Although Strength In Words has had an online presence for some time (the podcast, blog, and other educational offerings for parents/caregivers and educators of young children), it’s only recently that my family has settled into a new community and I’ve been ready to start marketing my private practice as a speech-language pathologist again.
Marketing Idea: A Health Fair
To hit the ground running, I looked into local resources for families in the area. I soon realized that there were a few great health, wellness and birth/family fairs that would be coming up. Since I didn’t have much of a budget, I chose the one that was most local and that was most targeted to my ideal client base.
Since I work primarily with infants and toddlers and their families, I chose to pay for an exhibitor table at a birth and family fair in my immediate area. I’d never done anything like this before, but I’d read lots of posts in my professional Facebook group from others who had some great ideas about how they set up their table and lured people in. After a long day of speaking to people, my voice was shot, I was exhausted, but I felt exhilarated and proud!
Here are my top 10 recommendations I have for others planning to market themselves at a health fair!
1. Practice your “spiel”
Tell them what you offer, what you do, who you are, why you’re special, what your philosophy is – pack that into a 30 second, powerful punch to bring people in and hold their attention. Write it down and then practice giving it beforehand (to your partner, your dog, your houseplant, your neighbor…) and then remember that, like anything else, it’s likely to change and you’ll need to improvise how you approach someone depending on the needs of the moment! If you have a general sense of what you’re going to say, and you can practice “sounding natural,” then you’re good to go.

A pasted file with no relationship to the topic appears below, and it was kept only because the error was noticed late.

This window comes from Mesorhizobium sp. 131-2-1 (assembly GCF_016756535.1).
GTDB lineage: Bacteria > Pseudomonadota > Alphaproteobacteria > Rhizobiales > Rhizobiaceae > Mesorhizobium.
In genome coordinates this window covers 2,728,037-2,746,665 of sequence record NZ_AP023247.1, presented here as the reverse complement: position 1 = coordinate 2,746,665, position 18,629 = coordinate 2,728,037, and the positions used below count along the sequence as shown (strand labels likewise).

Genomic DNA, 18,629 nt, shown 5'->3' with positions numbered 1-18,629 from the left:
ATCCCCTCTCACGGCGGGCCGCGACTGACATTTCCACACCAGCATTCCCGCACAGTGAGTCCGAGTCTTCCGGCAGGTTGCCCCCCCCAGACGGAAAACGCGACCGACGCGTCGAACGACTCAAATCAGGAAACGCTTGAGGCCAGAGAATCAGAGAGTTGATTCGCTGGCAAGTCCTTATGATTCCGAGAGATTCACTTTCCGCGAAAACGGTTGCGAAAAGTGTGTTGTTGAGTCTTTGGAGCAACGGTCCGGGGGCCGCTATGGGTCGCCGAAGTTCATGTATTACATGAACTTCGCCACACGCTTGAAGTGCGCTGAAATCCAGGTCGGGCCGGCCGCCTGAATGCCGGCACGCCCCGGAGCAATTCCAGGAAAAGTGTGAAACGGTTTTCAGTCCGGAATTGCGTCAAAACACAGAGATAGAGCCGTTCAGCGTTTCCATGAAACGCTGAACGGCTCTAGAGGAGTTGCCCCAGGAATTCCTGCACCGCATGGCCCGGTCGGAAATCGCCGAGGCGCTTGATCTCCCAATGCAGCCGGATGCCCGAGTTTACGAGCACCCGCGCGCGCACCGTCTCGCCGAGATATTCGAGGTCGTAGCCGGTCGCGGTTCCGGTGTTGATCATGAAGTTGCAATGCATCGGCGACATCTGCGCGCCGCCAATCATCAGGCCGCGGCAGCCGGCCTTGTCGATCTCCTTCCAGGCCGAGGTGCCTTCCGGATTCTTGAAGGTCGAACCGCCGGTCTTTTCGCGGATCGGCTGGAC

2. Create brand fluidity
Do you have a logo? What colors does it use? Implement those colors and fonts all over your display table, within all your handouts or flyers, on your business cards, and even the clothes that you’re wearing that day! This is your business, and your “brand” identity!
3. Use strong visuals
Include a short statement about what it is you do, and then let your audience fill in the gaps with images that visually suggest the kind of service provider you are! Do you work with young children? Use pictures of you doing just that (*make sure you have a signed photo release if you include any image of a client or their caregiver*), or of materials you use. The next time I present, I’ll use much less text than I did on this poster board.
4. Offer something small that lures them to the table
I chose to provide mints (and thought I might work in the idea that “there shouldn’t be anything keeping you from getting up close to your baby!”).
5. Don’t hide behind your table!
Stand out front and bring people to you! You see someone headed your way? Offer them the freebie from number 4! Don’t know what to say? Introduce yourself – your name, your title, and your short statement (this can also be your 30 second spiel from #1!)
6. Hand them your business card!
Is there something you talked about? Some resource you can provide or some tip you gave? Write it down on the card to help them remember! I had parents asking me about bilingualism, sign language, and using music to build language. I wrote down the urls right on the card.
7. Host a giveaway!
Have something you like to give to families you work with, like a collection of useful handouts, an e-book, etc. – collect names and emails so you can give them the opportunity to get special access (and if you want, give it to all of them!) Then, follow up with them a few days later to see if they have any questions about your services.
8. Bring your favorite materials!
9. Bring water and snacks!
It’s a long day – you’re going to get hungry, and you’re going to need to practice good vocal hygiene since you’ll be doing a lot of talking.
10. Befriend your fellow vendors!
Not only is this just good manners, but the other exhibitors around you may be potential referral sources, collaborators, offer complementary services, or know someone who is any of those things! Treat them well – encourage visitors to go see their booths and what they have to offer, make sure you give them any extra freebies you brought, bring them coffee with a free hand, or offer to watch their booth while they go to the bathroom.
What are some of your tips to add?
Tell me in the comments below!
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Written and developed by Ayelet Marinovich, M.A. CCC-SLP